_Xenon_
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Hi there,

I need help with writing an essay for OF MICE AND MEN.
I need to explore the way Steinbeck presents strong feelings in the relationship between George and Lennie in Of Mice and Men.

Any ideas how to get a high grade?

Thanks
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_Xenon_
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Xzerzes
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How many marks is it for? Generally speaking you need a simple introduction explaining the theme, then a paragraph or two with an example a time you feel strong feelings are presented explained with a large amount of language analysis followed by your conclusion/judgement but in this case a judgement won't be necessary. The key to Lit is to write a large amount about a small quote you've found. Good luck!
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_Xenon_
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(Original post by Xzerzes)
How many marks is it for? Generally speaking you need a simple introduction explaining the theme, then a paragraph or two with an example a time you feel strong feelings are presented explained with a large amount of language analysis followed by your conclusion/judgement but in this case a judgement won't be necessary. The key to Lit is to write a large amount about a small quote you've found. Good luck!
It's out of 30 marks. Please can you give just one example so I get the idea. Thanks very much.

Maybe loneliness?
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Xzerzes
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Personally I would be explaining how George needs Lennie and Lennie needs George so the Idea of companionship. George acts as a sort of parent to Lennie, Lennie almost shadows George and requires constant reassurance from him throughout. George cares for Lennie despite him mucking up in Weed and stops Lennie from drinking too much from the Lake because he cares for Lennie's health. I think Loneliness could also work for this though because why else would George keep Lennie around if not for his companionship? Steinback presents 1920s America as a lonely place, Curley's wife is left without a name and is quick to make friends with Lennie because she has nobody you could mention her but I wouldn't go any further than I have there since the question specifically asks for George and Lennie's relationship
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Woody_Pigeon
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At the end, when Carlson is confused as to why George is so upset after he killed Lennie. Lennie was a companion to George, travelling around with him and keeping him company. Without Lennie, George would have turned into the stereotypical ranch worker, personified by Carlson, violent, noncaring etc.
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_Xenon_
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(Original post by Xzerzes)
Personally I would be explaining how George needs Lennie and Lennie needs George so the Idea of companionship. George acts as a sort of parent to Lennie, Lennie almost shadows George and requires constant reassurance from him throughout. George cares for Lennie despite him mucking up in Weed and stops Lennie from drinking too much from the Lake because he cares for Lennie's health. I think Loneliness could also work for this though because why else would George keep Lennie around if not for his companionship? Steinback presents 1920s America as a lonely place, Curley's wife is left without a name and is quick to make friends with Lennie because she has nobody you could mention her but I wouldn't go any further than I have there since the question specifically asks for George and Lennie's relationship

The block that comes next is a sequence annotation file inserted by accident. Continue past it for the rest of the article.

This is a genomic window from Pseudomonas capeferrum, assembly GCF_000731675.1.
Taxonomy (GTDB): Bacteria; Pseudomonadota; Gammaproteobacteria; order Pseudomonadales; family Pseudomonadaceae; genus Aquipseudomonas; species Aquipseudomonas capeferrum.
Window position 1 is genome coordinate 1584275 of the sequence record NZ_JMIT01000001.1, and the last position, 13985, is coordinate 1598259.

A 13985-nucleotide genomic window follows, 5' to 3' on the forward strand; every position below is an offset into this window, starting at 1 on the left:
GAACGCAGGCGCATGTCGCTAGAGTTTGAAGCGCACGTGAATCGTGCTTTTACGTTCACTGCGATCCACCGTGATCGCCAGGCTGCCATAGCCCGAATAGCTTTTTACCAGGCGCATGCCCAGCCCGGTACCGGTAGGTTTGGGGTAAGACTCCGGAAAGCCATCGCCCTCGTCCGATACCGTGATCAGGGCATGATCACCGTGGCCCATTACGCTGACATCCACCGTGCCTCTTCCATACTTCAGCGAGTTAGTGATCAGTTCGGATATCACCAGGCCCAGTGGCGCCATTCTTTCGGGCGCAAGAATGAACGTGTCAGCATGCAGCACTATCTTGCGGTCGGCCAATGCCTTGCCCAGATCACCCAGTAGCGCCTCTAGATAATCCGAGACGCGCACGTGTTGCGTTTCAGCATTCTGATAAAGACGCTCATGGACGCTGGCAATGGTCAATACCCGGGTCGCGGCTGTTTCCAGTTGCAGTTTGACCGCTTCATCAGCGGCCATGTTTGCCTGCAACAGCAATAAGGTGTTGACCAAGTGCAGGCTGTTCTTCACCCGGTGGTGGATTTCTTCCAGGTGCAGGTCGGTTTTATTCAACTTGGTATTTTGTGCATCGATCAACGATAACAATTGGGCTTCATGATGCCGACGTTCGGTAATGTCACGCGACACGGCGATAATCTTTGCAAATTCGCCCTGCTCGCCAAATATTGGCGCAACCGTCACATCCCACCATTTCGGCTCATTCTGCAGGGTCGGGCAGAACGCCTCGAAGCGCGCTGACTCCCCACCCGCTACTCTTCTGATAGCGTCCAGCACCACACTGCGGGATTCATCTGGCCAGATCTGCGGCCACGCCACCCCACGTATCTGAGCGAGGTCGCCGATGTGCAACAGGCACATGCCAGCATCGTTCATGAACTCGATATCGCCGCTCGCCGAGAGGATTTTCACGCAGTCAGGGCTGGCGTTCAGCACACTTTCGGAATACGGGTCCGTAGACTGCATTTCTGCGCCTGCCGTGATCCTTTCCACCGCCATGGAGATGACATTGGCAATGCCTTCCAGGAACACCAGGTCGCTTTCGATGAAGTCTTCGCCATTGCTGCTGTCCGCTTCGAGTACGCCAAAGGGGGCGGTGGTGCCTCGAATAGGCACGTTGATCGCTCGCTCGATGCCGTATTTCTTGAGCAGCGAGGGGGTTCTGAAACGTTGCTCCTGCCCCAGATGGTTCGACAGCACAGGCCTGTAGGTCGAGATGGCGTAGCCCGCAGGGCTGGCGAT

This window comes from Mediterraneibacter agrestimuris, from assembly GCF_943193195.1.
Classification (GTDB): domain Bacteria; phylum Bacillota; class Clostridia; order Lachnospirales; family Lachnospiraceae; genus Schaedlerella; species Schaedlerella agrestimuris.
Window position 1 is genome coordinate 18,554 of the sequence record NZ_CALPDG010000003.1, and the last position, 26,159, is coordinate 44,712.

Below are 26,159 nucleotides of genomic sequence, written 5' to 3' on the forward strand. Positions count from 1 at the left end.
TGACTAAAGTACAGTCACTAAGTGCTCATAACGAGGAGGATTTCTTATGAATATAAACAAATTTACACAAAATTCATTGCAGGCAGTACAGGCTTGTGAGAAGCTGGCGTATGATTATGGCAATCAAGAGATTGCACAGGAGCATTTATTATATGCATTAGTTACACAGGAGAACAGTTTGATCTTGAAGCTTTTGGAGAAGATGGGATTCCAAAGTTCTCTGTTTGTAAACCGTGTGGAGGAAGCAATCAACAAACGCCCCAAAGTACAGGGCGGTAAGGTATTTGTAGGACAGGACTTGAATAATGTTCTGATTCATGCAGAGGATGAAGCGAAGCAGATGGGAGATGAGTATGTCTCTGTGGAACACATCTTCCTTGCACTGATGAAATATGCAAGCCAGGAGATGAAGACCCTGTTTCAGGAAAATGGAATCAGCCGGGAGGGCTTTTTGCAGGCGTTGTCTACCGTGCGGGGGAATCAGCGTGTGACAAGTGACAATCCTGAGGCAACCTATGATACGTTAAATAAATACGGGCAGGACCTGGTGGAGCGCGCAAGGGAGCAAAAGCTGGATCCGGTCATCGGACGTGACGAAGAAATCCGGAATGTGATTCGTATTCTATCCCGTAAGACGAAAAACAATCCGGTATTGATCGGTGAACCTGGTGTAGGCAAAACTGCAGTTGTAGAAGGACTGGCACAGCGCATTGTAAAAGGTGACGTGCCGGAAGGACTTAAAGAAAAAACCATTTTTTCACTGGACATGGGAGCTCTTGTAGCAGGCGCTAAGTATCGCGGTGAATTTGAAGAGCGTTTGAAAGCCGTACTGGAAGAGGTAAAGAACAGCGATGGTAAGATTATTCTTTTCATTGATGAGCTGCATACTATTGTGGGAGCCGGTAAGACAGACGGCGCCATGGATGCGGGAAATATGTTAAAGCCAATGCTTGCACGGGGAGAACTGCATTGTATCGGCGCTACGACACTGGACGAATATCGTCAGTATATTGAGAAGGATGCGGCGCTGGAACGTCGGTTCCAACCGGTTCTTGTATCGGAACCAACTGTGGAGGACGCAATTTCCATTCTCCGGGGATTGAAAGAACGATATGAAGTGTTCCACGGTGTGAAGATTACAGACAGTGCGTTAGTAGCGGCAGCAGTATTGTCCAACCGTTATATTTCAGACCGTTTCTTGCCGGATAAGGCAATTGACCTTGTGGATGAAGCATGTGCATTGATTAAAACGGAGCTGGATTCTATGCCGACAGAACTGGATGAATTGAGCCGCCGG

Hi thank you very much. There's no marks for historical context but there is for writers' ideas for engagement with them and the writers' attitudes using precisely selected supporting textual detail. How can I do this?

Thanks!!
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_Xenon_
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(Original post by Woody_Pigeon)
At the end, when Carlson is confused as to why George is so upset after he killed Lennie. Lennie was a companion to George, travelling around with him and keeping him company. Without Lennie, George would have turned into the stereotypical ranch worker, personified by Carlson, violent, noncaring etc.
Hi thanks but which strong feeling would that be?
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Woody_Pigeon
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(Original post by _Xenon_)
Hi thanks but which strong feeling would that be?
Dependence, perhaps loneliness. Fear of becoming just another mindless worker.
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Social Elitist
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(Original post by _Xenon_)
Hi thanks but which strong feeling would that be?
Perhaps you could say that Carlson just seemed a bit baffled from the familly-like relationship of Geroge and Lennie. A classic embodiment of a ranch worker can be percieved as someone who is alienated from the idea of being loved. Take a look at the last sentence of the book. If my memory of the book serves me well, I don't seem to remember a line, indicating any likely sympathy from Carlson. But I have read the book months ago, so correct me if you found a quote that examplifies this.
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_Xenon_
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(Original post by Woody_Pigeon)
Dependence, perhaps loneliness. Fear of becoming just another mindless worker.
Thanks!
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_Xenon_
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Is companionship a feeling
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